Wind-tunnel testing has proven that the Lightyear 0 is the most aerodynamic production car in the world, Lightyear claims.
Testing conducted at the FKFS wind tunnels in Stuttgart, Germany, under WLTP protocols confirmed a 0.175 coefficient of drag (Cd) for the solar-assisted electric car, Lightyear said Thursday in a press release.
That figure puts the Lightyear 0 ahead of the Lucid Air, Tesla Model S, and Mercedes-Benz EQS, all at 0.20 to 0.21. Each of those are much larger than the Lightyear 0, however, and will likely be produced in higher volumes. Lightyear has said it only plans to sell 150 cars (priced at about $260,000 each), with a “high-volume” model to follow.
Lightyear’s claim is an impressive achievement for even a low-volume production car, however.
The Mercedes EQXX achieves just 0.17, but it’s not production-bound. The concept is a showcase of ideas to improve EV efficiency, and did a real-world range run of 746 miles from Stuttgart to Silverstone, England, on a single charge—with enough energy to spare for some victory laps.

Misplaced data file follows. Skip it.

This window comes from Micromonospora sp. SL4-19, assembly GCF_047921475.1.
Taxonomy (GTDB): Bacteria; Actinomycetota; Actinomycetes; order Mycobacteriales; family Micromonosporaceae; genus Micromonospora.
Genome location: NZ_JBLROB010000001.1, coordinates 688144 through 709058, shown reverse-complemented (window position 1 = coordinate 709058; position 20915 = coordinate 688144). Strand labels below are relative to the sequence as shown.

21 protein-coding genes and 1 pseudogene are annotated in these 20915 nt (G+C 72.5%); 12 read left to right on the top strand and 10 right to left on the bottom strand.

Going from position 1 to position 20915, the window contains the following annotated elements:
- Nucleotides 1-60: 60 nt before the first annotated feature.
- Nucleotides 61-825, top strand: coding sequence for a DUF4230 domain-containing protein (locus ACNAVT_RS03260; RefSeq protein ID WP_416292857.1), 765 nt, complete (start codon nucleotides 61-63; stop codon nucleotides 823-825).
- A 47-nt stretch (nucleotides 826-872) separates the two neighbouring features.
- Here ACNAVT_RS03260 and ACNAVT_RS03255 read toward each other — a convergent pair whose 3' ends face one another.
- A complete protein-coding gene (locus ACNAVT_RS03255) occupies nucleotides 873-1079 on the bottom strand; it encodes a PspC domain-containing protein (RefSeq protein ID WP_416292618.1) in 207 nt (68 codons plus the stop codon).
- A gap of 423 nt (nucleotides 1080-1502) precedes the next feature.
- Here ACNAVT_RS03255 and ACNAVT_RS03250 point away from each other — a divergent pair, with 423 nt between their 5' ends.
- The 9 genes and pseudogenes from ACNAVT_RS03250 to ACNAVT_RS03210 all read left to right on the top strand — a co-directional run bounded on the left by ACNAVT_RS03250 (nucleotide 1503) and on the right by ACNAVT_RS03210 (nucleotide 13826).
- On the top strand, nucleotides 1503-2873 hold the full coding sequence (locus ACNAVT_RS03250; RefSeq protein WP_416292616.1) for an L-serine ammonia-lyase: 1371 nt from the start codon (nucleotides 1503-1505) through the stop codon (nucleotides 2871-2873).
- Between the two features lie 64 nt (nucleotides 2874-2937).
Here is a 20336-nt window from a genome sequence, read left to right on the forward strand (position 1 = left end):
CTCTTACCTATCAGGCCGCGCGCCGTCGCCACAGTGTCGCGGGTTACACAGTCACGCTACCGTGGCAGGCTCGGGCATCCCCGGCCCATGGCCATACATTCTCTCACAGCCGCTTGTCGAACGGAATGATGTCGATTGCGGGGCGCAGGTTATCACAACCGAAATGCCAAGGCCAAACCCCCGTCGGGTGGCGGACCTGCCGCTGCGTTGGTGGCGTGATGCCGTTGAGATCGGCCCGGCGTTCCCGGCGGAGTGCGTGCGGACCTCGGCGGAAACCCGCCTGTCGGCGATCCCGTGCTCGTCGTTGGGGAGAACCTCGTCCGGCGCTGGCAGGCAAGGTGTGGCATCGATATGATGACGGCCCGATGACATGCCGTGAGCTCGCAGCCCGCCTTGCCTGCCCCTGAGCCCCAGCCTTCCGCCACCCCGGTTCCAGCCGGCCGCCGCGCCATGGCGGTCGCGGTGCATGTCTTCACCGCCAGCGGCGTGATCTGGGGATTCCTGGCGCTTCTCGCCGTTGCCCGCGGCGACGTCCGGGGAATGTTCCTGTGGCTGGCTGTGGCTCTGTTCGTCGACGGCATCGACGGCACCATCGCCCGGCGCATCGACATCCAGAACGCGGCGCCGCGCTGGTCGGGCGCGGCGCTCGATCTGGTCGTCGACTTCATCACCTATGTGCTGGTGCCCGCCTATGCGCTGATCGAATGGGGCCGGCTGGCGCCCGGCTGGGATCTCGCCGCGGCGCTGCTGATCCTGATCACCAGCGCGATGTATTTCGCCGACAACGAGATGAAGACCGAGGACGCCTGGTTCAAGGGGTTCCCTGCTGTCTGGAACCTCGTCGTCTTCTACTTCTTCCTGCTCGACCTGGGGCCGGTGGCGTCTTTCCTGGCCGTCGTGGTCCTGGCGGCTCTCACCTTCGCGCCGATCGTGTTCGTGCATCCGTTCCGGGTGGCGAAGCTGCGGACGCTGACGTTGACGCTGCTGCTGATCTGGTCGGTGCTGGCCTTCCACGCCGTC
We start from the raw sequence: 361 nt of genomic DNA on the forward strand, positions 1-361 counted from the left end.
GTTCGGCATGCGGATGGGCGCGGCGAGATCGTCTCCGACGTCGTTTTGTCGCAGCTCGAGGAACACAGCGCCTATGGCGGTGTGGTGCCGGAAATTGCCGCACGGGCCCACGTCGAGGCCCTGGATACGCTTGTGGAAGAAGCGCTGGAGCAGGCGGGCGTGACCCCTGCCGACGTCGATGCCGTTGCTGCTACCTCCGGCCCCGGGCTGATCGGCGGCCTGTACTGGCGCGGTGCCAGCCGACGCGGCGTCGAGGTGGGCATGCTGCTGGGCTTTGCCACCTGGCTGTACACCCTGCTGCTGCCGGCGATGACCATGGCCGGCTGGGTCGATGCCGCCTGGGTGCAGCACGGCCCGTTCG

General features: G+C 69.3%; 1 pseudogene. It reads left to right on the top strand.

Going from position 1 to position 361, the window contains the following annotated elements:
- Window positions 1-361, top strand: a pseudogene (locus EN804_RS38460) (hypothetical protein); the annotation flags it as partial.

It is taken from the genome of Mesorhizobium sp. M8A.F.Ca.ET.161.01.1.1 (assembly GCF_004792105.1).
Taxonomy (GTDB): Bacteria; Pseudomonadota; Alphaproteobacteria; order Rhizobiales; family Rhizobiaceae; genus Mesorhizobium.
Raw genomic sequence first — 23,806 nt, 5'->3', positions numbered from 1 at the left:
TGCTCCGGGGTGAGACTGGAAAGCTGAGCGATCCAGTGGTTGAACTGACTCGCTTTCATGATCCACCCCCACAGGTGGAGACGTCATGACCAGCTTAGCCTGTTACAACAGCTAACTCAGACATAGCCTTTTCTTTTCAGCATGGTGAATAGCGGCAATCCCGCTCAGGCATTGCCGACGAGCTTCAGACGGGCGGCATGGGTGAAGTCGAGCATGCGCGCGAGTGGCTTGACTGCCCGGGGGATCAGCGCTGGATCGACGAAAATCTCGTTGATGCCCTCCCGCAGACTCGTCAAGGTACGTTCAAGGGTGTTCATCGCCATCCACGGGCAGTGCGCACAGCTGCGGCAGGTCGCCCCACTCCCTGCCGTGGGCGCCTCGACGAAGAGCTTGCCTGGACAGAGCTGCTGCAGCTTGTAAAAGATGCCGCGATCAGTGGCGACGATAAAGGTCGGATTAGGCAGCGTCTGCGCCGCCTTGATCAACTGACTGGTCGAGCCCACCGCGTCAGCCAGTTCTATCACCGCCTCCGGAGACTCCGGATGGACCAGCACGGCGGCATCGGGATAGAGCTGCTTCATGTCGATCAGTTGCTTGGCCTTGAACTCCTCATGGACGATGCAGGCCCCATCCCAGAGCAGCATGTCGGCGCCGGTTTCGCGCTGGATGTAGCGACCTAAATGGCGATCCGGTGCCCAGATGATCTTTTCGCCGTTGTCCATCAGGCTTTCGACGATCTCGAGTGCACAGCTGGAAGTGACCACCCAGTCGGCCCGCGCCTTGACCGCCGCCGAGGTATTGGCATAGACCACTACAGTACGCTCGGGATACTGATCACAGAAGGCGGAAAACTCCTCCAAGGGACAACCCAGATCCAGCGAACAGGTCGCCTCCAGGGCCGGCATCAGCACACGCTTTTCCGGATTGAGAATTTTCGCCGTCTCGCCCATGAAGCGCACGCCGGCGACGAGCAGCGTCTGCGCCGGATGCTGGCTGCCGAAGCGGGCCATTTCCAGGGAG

Launched in 2013, the Volkswagen XL1 achieved a 0.189 Cd. The slim coupe used a plug-in hybrid diesel powertrain that seemed like a good idea in the days before the VW emissions scandal, and was actually produced in very limited numbers
The production General Motors EV1 had a Cd of 0.195, but that was achieved with a fairly impractical two-door body shell. The EV1 wasn’t a high-volume car, either. GM built 1,117 and leased them to customers in California and a handful of other locations. Most were recalled and destroyed after California changed its zero-emission vehicle laws, allowing the EV1 to be withdrawn without the threat of penalties.
The EV1, XL1, EQXX, and now the Lightyear 0 have shown that cutting drag requires a radically different shape to conventional cars. Does that make sedans obsolete? At the very least, designers and engineers attempting to make a three-box sedan with leading-edge aero face some tough challenges